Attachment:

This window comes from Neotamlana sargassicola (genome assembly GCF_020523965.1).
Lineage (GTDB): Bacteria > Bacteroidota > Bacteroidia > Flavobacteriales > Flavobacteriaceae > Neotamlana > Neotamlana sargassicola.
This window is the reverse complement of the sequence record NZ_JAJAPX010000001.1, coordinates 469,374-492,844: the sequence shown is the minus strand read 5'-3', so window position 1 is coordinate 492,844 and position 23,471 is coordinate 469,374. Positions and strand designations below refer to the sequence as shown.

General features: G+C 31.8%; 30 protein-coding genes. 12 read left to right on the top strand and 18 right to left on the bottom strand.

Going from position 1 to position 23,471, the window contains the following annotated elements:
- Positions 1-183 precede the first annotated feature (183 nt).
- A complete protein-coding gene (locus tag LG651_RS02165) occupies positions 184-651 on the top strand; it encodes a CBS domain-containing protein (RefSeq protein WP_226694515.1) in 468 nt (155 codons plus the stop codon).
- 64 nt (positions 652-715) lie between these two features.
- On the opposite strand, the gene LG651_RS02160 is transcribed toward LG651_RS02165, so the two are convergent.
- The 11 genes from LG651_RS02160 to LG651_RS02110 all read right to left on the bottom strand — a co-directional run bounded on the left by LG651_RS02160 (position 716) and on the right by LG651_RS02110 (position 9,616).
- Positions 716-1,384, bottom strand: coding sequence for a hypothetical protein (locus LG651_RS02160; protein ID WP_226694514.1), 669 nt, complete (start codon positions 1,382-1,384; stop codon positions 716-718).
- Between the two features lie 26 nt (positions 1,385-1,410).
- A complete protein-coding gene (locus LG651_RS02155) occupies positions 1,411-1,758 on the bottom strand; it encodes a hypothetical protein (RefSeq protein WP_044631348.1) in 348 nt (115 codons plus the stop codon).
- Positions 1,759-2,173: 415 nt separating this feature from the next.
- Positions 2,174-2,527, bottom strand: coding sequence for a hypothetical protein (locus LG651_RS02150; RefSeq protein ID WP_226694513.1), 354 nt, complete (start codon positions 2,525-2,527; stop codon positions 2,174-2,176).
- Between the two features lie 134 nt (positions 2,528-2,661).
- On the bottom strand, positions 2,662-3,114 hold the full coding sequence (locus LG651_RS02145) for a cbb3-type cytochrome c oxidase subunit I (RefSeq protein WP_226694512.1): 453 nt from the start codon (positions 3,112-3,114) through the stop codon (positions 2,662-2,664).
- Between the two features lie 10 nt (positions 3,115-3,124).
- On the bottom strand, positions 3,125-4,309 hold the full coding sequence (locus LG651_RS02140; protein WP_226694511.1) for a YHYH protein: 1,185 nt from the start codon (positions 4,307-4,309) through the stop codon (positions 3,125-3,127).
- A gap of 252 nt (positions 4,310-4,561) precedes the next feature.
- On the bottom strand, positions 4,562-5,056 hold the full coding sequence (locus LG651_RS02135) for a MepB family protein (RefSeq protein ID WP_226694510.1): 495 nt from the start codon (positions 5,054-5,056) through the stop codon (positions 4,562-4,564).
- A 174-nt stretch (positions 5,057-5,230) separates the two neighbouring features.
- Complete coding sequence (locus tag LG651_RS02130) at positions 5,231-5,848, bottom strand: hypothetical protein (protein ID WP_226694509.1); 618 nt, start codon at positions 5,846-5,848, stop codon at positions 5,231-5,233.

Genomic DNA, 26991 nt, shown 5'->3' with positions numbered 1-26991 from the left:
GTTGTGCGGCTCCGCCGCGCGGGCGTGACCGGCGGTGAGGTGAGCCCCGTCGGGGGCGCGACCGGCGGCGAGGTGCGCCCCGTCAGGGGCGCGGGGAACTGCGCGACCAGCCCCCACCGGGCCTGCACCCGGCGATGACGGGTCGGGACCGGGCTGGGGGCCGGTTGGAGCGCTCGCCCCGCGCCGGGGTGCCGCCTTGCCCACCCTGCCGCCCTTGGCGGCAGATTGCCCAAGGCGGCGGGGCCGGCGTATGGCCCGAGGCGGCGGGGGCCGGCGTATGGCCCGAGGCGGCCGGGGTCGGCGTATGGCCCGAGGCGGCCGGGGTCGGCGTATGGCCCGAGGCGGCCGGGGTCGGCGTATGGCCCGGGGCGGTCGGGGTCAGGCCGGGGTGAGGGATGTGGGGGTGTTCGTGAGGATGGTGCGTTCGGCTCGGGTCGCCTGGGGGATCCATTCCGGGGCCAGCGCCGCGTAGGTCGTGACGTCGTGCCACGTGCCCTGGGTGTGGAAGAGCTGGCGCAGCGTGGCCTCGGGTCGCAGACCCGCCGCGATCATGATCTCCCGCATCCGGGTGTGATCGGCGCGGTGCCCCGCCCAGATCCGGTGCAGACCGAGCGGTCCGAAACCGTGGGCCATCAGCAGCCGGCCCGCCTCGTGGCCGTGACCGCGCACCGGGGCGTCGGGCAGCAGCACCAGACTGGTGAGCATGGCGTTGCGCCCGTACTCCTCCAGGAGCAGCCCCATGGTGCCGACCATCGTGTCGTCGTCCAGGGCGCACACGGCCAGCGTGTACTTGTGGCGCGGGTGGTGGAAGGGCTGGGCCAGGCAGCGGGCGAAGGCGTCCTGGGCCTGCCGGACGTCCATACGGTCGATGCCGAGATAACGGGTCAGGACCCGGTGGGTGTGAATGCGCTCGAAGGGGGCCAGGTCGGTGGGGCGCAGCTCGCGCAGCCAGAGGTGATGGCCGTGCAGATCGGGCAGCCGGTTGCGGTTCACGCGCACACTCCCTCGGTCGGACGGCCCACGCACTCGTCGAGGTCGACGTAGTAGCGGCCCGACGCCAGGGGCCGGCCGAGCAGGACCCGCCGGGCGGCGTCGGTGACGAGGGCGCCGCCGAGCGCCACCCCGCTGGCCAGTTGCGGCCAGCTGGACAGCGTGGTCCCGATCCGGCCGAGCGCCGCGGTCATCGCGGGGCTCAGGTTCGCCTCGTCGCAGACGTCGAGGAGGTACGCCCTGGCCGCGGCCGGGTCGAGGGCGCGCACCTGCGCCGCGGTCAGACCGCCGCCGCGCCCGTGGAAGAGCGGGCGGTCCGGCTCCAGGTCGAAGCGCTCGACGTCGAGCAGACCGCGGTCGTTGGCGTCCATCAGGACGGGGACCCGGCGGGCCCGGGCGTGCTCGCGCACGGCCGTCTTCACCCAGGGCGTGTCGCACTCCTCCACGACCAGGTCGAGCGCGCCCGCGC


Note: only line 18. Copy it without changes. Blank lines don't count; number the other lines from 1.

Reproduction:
- Between the two features lie 10 nt (positions 3,115-3,124).